True or False: If sin 𝜃 is equal to three-fifths and cos 𝜃 is less than zero, then tan 𝜃 is equal to negative three-quarters.
We begin by sketching the CAST diagram for angles between zero and two 𝜋 radians. We know that in the first quadrant, the sine, cosine, and tangent of any angle are all positive. In the second quadrant, the sin of angle 𝜃 is positive, whereas the cos and tan of angle 𝜃 are negative. In the third quadrant, only the tangent function is positive, and in the fourth quadrant, only the cosine function is positive.
In this question, we are told that sin 𝜃 is equal to three-fifths and is therefore positive. The cos of angle 𝜃 is negative. For both of these to be true, we know that 𝜃 must lie in the second quadrant. And this means that the tan of angle 𝜃 must be negative. Sketching a right triangle in the second quadrant, we see that this is a Pythagorean triple consisting of the three positive integers three, four, and five such that three squared plus four squared is equal to five squared.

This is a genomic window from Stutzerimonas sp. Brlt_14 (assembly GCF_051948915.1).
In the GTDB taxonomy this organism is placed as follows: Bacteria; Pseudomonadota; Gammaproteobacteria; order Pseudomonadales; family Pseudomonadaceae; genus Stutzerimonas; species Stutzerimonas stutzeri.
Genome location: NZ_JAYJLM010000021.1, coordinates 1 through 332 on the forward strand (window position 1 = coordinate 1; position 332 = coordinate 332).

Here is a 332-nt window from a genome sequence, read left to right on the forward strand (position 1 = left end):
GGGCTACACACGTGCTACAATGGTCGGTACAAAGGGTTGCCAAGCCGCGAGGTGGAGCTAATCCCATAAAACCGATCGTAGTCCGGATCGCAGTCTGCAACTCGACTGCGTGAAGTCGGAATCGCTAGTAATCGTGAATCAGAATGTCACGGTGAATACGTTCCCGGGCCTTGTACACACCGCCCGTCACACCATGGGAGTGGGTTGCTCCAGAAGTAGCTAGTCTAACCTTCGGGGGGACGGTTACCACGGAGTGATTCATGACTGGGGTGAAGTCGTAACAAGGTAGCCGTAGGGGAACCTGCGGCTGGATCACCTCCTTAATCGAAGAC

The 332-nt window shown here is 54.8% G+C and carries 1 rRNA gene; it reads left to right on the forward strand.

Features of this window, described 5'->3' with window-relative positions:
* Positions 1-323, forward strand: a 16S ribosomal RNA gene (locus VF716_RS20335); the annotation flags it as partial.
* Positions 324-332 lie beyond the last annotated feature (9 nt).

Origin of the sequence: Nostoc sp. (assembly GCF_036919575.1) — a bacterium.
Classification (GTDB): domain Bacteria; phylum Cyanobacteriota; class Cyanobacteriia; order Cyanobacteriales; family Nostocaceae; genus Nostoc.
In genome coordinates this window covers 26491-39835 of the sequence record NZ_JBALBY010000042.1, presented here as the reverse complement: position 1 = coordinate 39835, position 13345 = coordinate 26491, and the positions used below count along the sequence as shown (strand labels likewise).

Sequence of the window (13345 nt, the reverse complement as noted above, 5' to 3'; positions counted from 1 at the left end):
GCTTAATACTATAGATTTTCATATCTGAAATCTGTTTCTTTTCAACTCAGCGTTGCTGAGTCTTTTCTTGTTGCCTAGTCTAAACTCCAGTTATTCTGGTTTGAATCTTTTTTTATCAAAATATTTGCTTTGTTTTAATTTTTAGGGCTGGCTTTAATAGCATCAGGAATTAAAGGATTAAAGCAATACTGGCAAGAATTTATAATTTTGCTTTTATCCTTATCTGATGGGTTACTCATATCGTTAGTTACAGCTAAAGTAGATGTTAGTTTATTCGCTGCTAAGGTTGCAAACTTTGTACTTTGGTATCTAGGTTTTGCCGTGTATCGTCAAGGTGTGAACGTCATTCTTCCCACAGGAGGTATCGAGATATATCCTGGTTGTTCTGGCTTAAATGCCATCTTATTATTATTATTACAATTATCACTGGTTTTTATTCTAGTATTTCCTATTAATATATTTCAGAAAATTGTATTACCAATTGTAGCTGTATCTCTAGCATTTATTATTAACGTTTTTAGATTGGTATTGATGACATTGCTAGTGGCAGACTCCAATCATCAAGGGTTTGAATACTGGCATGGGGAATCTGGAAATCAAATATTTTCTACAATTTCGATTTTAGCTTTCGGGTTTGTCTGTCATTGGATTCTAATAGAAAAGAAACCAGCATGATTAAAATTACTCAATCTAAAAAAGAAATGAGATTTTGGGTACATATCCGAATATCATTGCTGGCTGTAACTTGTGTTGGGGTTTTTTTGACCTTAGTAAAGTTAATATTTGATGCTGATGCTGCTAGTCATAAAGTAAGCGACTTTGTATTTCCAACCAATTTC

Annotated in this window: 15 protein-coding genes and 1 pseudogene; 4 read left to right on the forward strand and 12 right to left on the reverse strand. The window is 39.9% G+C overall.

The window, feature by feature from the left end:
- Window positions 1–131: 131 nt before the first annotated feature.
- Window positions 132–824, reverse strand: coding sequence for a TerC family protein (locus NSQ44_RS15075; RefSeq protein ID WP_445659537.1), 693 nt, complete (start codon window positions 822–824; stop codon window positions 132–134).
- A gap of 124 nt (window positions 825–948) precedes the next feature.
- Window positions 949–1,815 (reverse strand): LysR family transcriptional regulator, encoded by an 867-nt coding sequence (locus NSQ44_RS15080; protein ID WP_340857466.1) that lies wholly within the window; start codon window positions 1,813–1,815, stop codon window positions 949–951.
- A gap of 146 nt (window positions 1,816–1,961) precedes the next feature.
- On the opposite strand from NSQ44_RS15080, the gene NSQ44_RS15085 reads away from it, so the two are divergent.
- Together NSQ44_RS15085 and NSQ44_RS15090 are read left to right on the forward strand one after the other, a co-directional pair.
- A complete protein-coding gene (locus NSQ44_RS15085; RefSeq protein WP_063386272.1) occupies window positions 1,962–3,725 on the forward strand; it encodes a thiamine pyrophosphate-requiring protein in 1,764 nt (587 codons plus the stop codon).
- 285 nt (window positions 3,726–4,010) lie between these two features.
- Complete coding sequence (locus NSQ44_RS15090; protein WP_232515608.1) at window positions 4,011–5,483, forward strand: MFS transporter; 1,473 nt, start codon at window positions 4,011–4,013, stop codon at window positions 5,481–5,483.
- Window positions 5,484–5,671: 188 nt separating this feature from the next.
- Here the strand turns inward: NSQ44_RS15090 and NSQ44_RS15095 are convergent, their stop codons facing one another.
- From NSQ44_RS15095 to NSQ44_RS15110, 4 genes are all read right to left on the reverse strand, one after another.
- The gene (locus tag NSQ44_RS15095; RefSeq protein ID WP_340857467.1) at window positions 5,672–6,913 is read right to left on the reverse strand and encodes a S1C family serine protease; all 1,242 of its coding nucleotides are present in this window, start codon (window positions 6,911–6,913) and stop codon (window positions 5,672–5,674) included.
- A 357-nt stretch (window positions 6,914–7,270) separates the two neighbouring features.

Since the tangent of any angle in a right triangle is equal to the opposite over the adjacent, the tan of angle 𝛼 is equal to three-quarters. We see from the diagram that 𝜃 is equal to 180 degrees minus 𝛼. And we recall that the tan of 180 degrees minus 𝛼 is equal to negative tan 𝛼. The tan of angle 𝜃 is therefore equal to negative three-quarters.
And we can conclude that the statement is true. If sin 𝜃 is equal to three-fifths and cos 𝜃 is less than zero, then tan 𝜃 is equal to negative three-quarters.